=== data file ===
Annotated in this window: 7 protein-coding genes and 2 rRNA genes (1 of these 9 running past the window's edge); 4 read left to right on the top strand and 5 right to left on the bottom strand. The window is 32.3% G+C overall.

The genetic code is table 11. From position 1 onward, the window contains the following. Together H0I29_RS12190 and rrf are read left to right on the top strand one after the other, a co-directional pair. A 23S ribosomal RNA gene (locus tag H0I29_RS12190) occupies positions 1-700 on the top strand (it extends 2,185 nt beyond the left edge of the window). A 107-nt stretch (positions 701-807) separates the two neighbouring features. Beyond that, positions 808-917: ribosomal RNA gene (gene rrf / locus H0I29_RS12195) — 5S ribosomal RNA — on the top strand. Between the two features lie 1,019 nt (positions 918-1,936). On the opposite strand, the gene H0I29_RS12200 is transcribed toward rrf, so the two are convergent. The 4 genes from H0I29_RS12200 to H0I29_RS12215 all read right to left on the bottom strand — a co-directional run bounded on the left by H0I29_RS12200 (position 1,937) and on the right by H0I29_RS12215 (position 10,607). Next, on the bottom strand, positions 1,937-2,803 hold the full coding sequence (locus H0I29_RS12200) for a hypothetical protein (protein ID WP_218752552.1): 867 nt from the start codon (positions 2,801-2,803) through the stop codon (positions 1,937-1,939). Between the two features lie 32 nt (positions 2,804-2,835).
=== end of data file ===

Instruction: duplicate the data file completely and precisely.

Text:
Annotated in this window: 7 protein-coding genes and 2 rRNA genes (1 of these 9 running past the window's edge); 4 read left to right on the top strand and 5 right to left on the bottom strand. The window is 32.3% G+C overall.

The genetic code is table 11. From position 1 onward, the window contains the following. Together H0I29_RS12190 and rrf are read left to right on the top strand one after the other, a co-directional pair. A 23S ribosomal RNA gene (locus tag H0I29_RS12190) occupies positions 1-700 on the top strand (it extends 2,185 nt beyond the left edge of the window). A 107-nt stretch (positions 701-807) separates the two neighbouring features. Beyond that, positions 808-917: ribosomal RNA gene (gene rrf / locus H0I29_RS12195) — 5S ribosomal RNA — on the top strand. Between the two features lie 1,019 nt (positions 918-1,936). On the opposite strand, the gene H0I29_RS12200 is transcribed toward rrf, so the two are convergent. The 4 genes from H0I29_RS12200 to H0I29_RS12215 all read right to left on the bottom strand — a co-directional run bounded on the left by H0I29_RS12200 (position 1,937) and on the right by H0I29_RS12215 (position 10,607). Next, on the bottom strand, positions 1,937-2,803 hold the full coding sequence (locus H0I29_RS12200) for a hypothetical protein (protein ID WP_218752552.1): 867 nt from the start codon (positions 2,801-2,803) through the stop codon (positions 1,937-1,939). Between the two features lie 32 nt (positions 2,804-2,835).